Field Notes: Alaska Wildlife
Last June, we were back to Alaska and for other various reasons (our wedding), we were very excited to be back. But aside from the main reason for being back in Alaska, I’m always stoked to be in a crazy beautiful place like Anchorage where we were surrounded by these gorgeous sub-arctic mountains and glaciers.
And not to mention the wildlife…
You generally already have a pretty good chance of seeing wildlife at random anywhere outside Anchorage; anything from elks, moose, and bears even. But being in the Chugach area already, we made a quick stop at the Alaska Wildlife Conservation Center just south of the town of Girdwood. AWCC takes in wounded or orphaned animals in their sprawling 200 acre facility, but also focuses on education and preservation of wildlife in general.
For a small fee, anybody can drive in and see these animals from a safe space and up close. It definitely does not top seeing animals in the wild, but it does give you a very high probability of being able to see them during the day.Including a couple of Bald Eagles... is there anything that says "'Murrica" more than a Bald Eagle?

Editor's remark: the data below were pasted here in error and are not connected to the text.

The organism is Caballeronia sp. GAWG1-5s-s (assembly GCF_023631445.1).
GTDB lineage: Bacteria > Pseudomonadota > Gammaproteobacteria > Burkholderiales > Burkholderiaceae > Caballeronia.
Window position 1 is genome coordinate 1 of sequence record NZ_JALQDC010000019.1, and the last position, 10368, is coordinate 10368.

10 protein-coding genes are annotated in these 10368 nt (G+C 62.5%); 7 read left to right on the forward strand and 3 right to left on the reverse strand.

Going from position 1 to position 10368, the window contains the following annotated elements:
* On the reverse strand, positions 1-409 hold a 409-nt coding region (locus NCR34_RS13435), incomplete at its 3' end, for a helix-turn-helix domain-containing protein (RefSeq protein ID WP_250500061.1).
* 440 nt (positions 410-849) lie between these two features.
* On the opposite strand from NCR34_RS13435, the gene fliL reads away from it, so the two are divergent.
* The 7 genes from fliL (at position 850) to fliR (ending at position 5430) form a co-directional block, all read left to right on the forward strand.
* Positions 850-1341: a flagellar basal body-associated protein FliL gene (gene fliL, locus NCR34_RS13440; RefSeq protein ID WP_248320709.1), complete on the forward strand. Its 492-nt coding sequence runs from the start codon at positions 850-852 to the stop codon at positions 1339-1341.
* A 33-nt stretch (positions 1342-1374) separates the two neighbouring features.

Okay maybe the official mammal of the United States, the American Buffalo -- also known as the Bison...
..and there are a lot of bisons.
Did you know that some buffalos can live up to 200 years?
They're called BISON-TENNIALS! XD
And of course, bears. There are actually two black bears and a brown bear (Grizzly), but the grizzly was napping behind a mound and I wasn't able to take its picture... but that's okay really.
Always let a sleeping bear lie... coz they will f*** you up otherwise.
And also, of course, if you get the chance to visit Denali National Park, you always have a good chance of seeing even more wildlife.
While our bus trip towards Eielson Visitor Center was pretty sparse for wildlife, not long after we boarded the bus back, we quickly encounter not one but two sets of bears!
And they were so very close to the side of the road.
Never forget to stop by the Sled Dog Kennel before leaving Denali. These bark rangers always need more scritches.
Last but not least, if you look closely around the shrubbery, you might even get lucky and see a snowshoe hare. Wascally wabbit!
Always remember to maintain a safe distance from any wildlife. Not only you can put yourself at risk, but animals who have negatively interact with humans may be removed or even put down. And never, in any condition, feed them. Let's keep the Wild in Wildlife